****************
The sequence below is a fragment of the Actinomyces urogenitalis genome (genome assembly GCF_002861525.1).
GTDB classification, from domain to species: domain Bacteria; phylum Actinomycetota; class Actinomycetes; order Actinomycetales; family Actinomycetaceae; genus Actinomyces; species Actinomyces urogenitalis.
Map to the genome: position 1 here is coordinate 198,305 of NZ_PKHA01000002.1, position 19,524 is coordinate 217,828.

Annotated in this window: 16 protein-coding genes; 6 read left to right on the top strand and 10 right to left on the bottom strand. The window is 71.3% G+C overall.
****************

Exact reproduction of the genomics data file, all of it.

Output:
The sequence below is a fragment of the Actinomyces urogenitalis genome (genome assembly GCF_002861525.1).
GTDB classification, from domain to species: domain Bacteria; phylum Actinomycetota; class Actinomycetes; order Actinomycetales; family Actinomycetaceae; genus Actinomyces; species Actinomyces urogenitalis.
Map to the genome: position 1 here is coordinate 198,305 of NZ_PKHA01000002.1, position 19,524 is coordinate 217,828.

Annotated in this window: 16 protein-coding genes; 6 read left to right on the top strand and 10 right to left on the bottom strand. The window is 71.3% G+C overall.